Room 1: Paper
Room 2: Fiber Optic
Room 3: Light and Shadow
Room 2: Light and Shadow
Room 2: Light and Shadow
“Coffee literally changes the way we see, think, and interact with other people. BUT FIRST is our way of exploring this through two of our favorite mediums, film and dance.”
– Erin Brown Thomas (director), Mike Esperanza (choreographer)
BUT FIRST was made as part of San Francisco Dance Film Festival’s annual Co-Laboratory program in collaboration with the National Center for Choreography at the University of Akron’s Dancing Laboratories. A filmmaker and choreographer are paired together for one week to make a short dance film.
Directed by Erin Brown Thomas
Choreographed by Mike Esperanza
Featuring Tiffanie Carson, Erin Love, Sarah Housepan
Co-Producer: Christy Bolingbroke
Director of Photography: Tyler Clark
Production and Costume Designer: Inda Blatch- Geib
Editor: Erin Brown Thomas
Sound Design: Mike Esperanza
Line Producer: Dave Hayward of Red Point Digital
In its sixth year, the Co-Laboratory went National!
Dance Film SF partnered with the National Center for Choreography at The University of Akron in Ohio to bring filmmakers and choreographers together from San Francisco, Los Angeles, and New York.
In Akron, the artists participated in a nine day Dancing Lab: Screendance residency, with three days of Workshopping and Pre-production, three days of Production, and three days of Post-Production. Both teams came away with a finished dance film that screened at the 2018 Festival. NCCAkron was excited to be co-producing with us as part of their process oriented approach to advance dance and choreographic craft.
First Prize Best Film / Fiver 2013 Awards
A short film part of Valtari Mystery Film Experiment, a project from Icelandic band Sigur Rós.
Songs featured in the film are: Ekki mukk, Valtari, Rembihnutur & Varud from the album Valtari.
Last spring, Icelandic band Sigur Rós asked 14 filmmakers to create short pieces inspired by their latest album, “Valtari.”
This installment from Swedish director Christian Larson features choreography from Sidi Larbi Cherkaoui, who recently crafted the famous waltz scene in 2012’s film adaptation of Anna Karenina.
Cherkaoui described his approach in an interview with The New York Times, “I love watching one dancer alone onstage, but, for me, solos are always connected to a form of loneliness … When people are together, there is a union, and it can be tense, it can be romantic and dramatic and cold, but it’s about how we relate and how we look into the mirror, which is another person.”
Capturing similar themes in this short film, Cherkaoui’s choreography twists the bodies of dancers Nicola Leahey and James O’Hara to create astonishing shapes and a rather intense exchange. Watch for almost-freakish feats of flexibility (not computer-generated!) and Cherkaoui’s experimentation with weight shifts – as he said about Keira Knightley and Aaron Taylor-Johnson when choreographing Anna Karenina, “they needed to connect very physically – not just in a polite way.”
Sidi Larbi Cherkaoui wins the Best Choreography award for the amazing Valtari video at the UK music video awards! Valtari is a collaboration with director Christian Larson for Sigur Rós ‘Valtari’ Mystery Film Experiment, with beautiful Eastman dancers Nicola Leahey & James O’Hara. Thanks to you all! More info about the awards: http://www.ukmva.com
In the series of wall drawings entitled Vertical Earthquake, Carlos Amorales refers to the 1985 earthquake in Mexico City which he witnessed at the age of fifteen.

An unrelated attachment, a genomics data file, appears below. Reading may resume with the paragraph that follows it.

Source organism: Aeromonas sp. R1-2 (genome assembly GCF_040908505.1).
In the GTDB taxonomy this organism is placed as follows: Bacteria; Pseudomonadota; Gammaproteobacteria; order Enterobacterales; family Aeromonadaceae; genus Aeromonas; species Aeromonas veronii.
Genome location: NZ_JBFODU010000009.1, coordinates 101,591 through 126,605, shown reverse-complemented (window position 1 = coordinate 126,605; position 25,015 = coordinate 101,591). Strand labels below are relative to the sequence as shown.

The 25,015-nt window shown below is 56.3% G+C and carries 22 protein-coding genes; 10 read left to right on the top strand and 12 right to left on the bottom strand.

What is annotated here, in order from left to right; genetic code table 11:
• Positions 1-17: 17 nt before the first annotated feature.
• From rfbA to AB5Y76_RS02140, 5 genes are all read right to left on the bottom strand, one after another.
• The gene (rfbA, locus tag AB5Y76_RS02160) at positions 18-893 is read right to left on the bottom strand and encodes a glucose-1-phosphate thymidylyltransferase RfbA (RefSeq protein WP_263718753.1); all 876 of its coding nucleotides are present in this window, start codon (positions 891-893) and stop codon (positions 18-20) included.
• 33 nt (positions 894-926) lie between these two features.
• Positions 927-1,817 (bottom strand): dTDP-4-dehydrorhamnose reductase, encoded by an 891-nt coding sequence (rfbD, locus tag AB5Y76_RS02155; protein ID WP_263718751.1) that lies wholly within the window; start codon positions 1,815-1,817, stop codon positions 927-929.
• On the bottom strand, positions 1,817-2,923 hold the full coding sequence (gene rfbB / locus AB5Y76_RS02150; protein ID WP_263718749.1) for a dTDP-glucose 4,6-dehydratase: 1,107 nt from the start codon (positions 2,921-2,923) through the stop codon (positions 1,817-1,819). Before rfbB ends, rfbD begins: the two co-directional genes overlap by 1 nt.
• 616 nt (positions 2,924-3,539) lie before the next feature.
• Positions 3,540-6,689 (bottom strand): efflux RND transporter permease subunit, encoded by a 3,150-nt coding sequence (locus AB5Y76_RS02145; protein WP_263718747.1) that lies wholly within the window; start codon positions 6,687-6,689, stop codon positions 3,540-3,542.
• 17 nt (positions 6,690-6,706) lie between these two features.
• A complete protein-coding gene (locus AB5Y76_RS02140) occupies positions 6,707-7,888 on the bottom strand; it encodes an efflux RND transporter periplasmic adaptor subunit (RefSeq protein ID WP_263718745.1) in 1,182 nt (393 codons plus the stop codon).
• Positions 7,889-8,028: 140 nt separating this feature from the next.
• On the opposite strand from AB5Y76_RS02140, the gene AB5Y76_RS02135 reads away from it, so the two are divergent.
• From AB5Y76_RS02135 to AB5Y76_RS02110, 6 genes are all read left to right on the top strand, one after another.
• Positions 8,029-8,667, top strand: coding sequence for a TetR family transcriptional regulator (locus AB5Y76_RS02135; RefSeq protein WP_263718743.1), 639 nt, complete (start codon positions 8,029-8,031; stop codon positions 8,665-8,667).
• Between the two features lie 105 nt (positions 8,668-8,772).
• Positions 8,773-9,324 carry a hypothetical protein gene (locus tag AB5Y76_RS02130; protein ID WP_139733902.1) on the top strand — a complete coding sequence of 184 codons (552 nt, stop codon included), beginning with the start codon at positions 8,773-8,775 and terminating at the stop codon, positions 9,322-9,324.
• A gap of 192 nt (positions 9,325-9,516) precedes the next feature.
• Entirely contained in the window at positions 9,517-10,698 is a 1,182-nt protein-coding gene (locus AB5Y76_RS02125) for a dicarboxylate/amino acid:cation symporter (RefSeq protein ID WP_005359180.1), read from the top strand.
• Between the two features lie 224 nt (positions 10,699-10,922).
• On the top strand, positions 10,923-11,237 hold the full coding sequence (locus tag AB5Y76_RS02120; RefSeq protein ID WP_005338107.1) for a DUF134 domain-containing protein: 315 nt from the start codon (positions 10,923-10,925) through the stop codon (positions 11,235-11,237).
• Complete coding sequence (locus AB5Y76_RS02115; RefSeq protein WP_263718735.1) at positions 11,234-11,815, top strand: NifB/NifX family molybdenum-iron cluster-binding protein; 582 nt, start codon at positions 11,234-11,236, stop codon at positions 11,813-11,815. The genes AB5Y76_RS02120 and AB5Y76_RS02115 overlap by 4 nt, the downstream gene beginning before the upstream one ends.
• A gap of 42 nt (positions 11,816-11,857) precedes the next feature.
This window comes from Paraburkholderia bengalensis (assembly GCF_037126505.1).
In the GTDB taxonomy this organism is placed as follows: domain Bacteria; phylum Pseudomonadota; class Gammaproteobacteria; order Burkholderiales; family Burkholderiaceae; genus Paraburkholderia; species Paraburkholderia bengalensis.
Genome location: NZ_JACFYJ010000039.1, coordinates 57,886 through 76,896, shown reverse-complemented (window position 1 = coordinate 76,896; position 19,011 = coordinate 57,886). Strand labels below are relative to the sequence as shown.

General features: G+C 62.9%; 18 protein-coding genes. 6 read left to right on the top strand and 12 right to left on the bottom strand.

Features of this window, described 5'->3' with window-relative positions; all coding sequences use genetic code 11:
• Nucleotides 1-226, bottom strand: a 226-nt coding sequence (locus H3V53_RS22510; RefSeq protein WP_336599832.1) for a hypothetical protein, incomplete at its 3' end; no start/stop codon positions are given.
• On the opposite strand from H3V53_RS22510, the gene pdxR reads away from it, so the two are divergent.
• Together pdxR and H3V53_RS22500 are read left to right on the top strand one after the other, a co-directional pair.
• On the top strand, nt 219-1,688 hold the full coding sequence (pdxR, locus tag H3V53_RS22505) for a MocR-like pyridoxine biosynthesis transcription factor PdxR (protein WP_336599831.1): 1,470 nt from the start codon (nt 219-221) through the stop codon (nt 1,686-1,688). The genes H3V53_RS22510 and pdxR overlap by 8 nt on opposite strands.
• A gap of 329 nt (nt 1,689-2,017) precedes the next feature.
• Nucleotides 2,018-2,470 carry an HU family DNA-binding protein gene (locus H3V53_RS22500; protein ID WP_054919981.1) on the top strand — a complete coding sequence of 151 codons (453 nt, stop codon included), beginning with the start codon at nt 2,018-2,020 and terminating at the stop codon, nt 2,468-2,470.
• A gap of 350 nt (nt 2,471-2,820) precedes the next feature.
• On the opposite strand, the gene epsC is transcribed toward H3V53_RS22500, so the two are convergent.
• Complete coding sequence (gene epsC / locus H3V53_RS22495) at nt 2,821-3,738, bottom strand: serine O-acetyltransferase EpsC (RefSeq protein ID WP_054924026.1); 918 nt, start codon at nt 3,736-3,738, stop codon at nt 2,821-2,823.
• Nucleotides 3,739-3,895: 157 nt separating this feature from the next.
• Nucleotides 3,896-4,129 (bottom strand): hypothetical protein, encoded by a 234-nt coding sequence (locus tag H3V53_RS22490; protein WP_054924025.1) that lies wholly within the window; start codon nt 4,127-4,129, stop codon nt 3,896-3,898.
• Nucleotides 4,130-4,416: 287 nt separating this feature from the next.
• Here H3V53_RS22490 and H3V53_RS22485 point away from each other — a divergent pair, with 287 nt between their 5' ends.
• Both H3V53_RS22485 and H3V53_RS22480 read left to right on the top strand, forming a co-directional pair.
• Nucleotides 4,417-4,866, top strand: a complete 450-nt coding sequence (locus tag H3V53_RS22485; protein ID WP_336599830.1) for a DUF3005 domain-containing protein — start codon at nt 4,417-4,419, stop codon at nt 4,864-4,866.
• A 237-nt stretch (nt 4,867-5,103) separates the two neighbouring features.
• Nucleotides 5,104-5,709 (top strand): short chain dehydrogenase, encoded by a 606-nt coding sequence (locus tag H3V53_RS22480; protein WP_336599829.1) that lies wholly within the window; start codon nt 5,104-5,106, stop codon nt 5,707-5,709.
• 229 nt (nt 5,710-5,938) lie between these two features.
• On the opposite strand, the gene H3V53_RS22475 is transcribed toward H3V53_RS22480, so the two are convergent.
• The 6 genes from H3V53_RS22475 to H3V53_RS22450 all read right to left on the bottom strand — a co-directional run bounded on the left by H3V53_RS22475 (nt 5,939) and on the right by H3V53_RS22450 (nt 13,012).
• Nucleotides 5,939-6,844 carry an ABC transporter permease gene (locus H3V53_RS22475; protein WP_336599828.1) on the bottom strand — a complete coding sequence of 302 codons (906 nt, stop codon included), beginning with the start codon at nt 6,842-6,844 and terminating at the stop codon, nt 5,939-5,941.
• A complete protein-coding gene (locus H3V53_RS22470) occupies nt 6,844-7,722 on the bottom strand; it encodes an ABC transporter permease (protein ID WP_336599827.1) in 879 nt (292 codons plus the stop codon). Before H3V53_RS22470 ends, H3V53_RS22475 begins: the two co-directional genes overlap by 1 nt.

The earthquake destroyed a large part of the city and left thousands of victims. In the days after, the corrupted Mexican government manifested itself and the Mexican citizens took over the rescuing activities.
The earthquake was crucial for Amorales in regard to both his political and his aesthetic development. The wall drawings are made by rotating jagged rulers and remind one of the fault lines in collapsed buildings. The drawings can be seen as an ode to this meaningful event in Carlos Amorales’ artistic development.
More of Carlos Amorales:
We’ll See How All Reverberates, 2012. Courtesy of the artist and kurimanzutto, Mexico City / New York. Photo: Peter Tijhuis
Black Cloud, 2007 (installation view). Collection of Diane and Bruce Halle. Photo: Peter Tijhuis
Aprende a joderte (Learn to Fuck Yourself), 2019. Courtesy of the artist and kurimanzutto, Mexico City / New York; and Dark Mirror, 2008. Collection Vanhonsebrouck. Photo: Peter Tijhuis
“Let’s work together, to collaborate, to create side by side, loosening boundaries between artistic labels.”
From 18 to 25 of July 2019, Studio 8, made possible by the support of Al Mawreed Al-Thaqafi, organized a production residency bringing together an artist duet of French sound artist François Donato and French/Iranian visual artist Golnaz Behrouznia. and five performers based in Jordan, with the aim to create a concrete project that is crossing borders of genres and disciplines: dance, performance, visual arts, performative arts, animation, projection, coding, etc.
The rehearsal you have seen is the 1st layer we have designed so far. More layers will be added through out the time.
As a result, “Time out of Time: A Special Place”, a in-progress trans-disciplinary live performance of 30 minutes, was presented to the audience of Jordan at 25th of August, 2019 as part of INTERNATIONAL DANCE ENCOUNTER AMMAN(IDEA) festival.
Director/Choreographer: Abd Al Hadi Abunahleh
Assistant Director: Xiaoman Ren
Dance: Emran Alamareen, Daniel Issa, Nadeen Dabass, Kate Port, Ziad Hajir, Anas Nahleh, Oliveira Jara
Visual Arts: Golnaz Behrouznia
Sound Designer: Francois Donato
Trailer Video Edit: Golnaz Behrouznia
Trailer Sound Design: Francois Donato
Trailer Video-graphy: Mohammad Ali
Set within the Bauhaus design school, the Bauhaus dances were created by Oskar Schlemmer, along with Paul Klee and Wassily Kandinsky, for series of lecture dances between 1927–29.
They took as inspiration the architectonic cubical stage space designed by Walter Gropius for the Dessau Bauhaus, which opened in 1926.
The dances draw on simple gestures—walking, sitting, jumping—the dancers are to be perceived as figures symbolizing the potential of new technology while remaining primarily an exploration of the human element.
Key Person: Oskar Schlemmer
Oskar Schlemmer (4 September 1888 – 13 April 1943) was a German painter, sculptor, designer and choreographer associated with the Bauhaus school.
In 1923, he was hired as Master of Form at the Bauhaus theatre workshop, after working at the workshop of sculpture. His most famous work is Triadisches Ballett (Triadic Ballet), which saw costumed actors transformed into geometrical representations of the human body in what he described as a “party of form and colour”.